But what if it hadn't? He didn't say it out loud, he knew she would just tell him to stop worrying about what might have happened and focus on what did. But what might have happened was what turned up in his nightmares that inevitably ended in him waking in a cold sweat, clinging to her as if he was keeping her from death itself with just his arms. And she would always just be resting in his embrace, whispering comfort that he couldn't hear and patiently waiting for him to return to her.
Those nightmares… they hadn't gotten better or worse in the three years since his defeat of the Fire Lord, but they still showed up every now and then. They were always the same. He would replay the beginning of the battle with the Fire Lord in his head. Katara, much to his worry, was in the same room fighting Azula. The four of them were caught in a constantly shifting battle, Aang unable to keep his full attention on Ozai. He couldn't help but worry about her.
Before he knew it, he was jumping in front of her to shield her from a lightning bolt, from whom he didn't know. But as he lost consciousness, he saw the look of horror on Katara's face, the tears in her eyes, and he realized he was leaving her alone with Ozai and Azula.
When he came to, minutes or hours later he didn't know, Katara was lying beside him. Waking up next to her had always been a dream of his. But this was a nightmare. In reality, the Avatar State saved them both. But in his sleep, she never survived.
"Stop," she said suddenly. He jumped slightly, startled. Her face was still out of sight, warm against his neck. But somehow she knew that he was drifting down that road again. "Stop worrying about me."
"I have to worry about you," he said abruptly. "I love you."
She laughed, settling herself more comfortably against him.
"I love you too," she said, and he felt her smile. "But you need to save some of that worry for yourself." She took his perplexed silence as an invitation to continue. "Where were you going to go?"
"The Southern Air Temple," he sighed, turning and kissing the top of her head. "I was going to go back and rebuild it so I could live there. It's safer for me to be on my own."
"Safer for who?" she asked shrewdly. He fell silent again and she paused, letting the quiet sink in and making him feel rather stupid. "Were you going to come back?"
"Eventually," he said quietly, shrugging. "Once this Avatar business calmed down…"
"It never will," she pointed out firmly. He lacked a response again. "You'll always be the Avatar. You can't change that by leaving."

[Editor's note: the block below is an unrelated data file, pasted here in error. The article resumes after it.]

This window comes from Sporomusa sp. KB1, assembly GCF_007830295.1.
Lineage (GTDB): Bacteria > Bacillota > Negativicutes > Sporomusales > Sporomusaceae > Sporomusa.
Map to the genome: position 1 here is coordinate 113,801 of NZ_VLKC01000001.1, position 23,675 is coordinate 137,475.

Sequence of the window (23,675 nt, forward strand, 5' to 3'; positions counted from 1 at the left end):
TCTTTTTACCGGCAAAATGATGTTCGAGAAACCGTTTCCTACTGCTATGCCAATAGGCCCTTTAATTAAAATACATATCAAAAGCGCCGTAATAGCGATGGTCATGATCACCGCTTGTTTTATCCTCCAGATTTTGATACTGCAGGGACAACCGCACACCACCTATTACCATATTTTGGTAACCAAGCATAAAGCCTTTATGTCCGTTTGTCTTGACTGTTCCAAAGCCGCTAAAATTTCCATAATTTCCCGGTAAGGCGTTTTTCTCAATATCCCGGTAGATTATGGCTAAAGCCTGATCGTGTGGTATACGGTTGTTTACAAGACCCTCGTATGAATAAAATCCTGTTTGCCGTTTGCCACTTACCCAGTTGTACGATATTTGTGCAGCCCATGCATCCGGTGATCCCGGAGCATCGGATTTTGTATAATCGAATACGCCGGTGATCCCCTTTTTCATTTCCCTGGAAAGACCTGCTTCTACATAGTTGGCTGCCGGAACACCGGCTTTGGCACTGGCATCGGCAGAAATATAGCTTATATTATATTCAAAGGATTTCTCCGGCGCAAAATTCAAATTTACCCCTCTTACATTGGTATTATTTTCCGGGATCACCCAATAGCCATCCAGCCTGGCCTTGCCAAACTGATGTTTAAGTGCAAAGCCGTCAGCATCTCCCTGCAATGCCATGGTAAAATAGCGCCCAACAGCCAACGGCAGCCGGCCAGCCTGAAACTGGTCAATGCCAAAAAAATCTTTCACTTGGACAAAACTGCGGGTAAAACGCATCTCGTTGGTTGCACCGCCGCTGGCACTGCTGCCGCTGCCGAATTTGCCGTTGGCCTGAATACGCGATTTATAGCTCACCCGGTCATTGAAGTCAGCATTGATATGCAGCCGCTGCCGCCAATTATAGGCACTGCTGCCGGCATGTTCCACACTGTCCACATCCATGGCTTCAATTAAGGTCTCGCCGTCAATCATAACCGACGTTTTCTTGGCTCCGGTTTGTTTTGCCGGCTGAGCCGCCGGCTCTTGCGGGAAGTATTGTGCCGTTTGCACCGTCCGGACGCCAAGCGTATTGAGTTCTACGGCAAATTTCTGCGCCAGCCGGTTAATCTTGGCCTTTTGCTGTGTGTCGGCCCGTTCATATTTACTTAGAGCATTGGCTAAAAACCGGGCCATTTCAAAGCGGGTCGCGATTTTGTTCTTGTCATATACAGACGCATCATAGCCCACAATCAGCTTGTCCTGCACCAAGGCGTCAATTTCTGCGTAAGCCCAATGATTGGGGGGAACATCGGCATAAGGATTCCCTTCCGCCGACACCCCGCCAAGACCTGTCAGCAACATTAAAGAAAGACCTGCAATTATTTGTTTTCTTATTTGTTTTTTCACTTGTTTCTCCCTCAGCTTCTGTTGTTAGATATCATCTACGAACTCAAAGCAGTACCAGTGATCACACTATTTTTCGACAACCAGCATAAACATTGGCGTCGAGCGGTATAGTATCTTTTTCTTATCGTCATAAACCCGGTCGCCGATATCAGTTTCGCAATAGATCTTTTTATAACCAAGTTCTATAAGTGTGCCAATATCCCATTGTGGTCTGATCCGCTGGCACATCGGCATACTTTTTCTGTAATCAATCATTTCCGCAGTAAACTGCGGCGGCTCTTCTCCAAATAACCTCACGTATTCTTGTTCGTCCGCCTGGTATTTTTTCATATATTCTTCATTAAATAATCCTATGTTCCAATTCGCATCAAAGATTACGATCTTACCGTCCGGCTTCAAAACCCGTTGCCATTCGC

"I'll come back, Katara," he muttered. She abruptly pulled away from him while still staying close enough for him to hold onto her. She frowned and gave him a shrewd look, contemplative and a little worried.
"We're off to a great start, Aang," she said gently. "You and me… we have a beginning." He smiled. She smiled right back. "We have a really great beginning," she continued, laughing a little. But she tilted her head and looked at him carefully. "But if you leave, all we'll have is a beginning and an end when you come back."
"But…" Aang began after several silent moments, though he really had nowhere to go from there.
"I want to have a middle with you," Katara said bluntly. Aang felt a smile creeping up on him. She sighed and looked at her feet. "I don't want to just… be with you again in who-knows-how-many years. I want to spend those years with you." She looked up at him, a gentle and slightly nervous smile on her face. "I want a middle. Don't you?"
He laughed. "Of course I do," he sighed. "The middle is where all the good stuff happens."
"Like what?" she asked, yawning and resting her head on his shoulder again.
He pulled her close and smiled. "The marriage, the kids…" he began.
She frowned. "Too far ahead," she murmured. "What good stuff happens now?"
"Much more of this," he replied through a yawn of his own. She made a small noise of agreement followed by a tired sigh. "Bed?"
"Please," she sighed again. So he scooped her up into his arms, eliciting no more than a giggle from her, and started back toward their little house.
"So am I going to have to talk you down again next year?" she murmured into his shoulder.
He looked at her for a while, so peaceful in his arms. He smiled.
"I don't think so."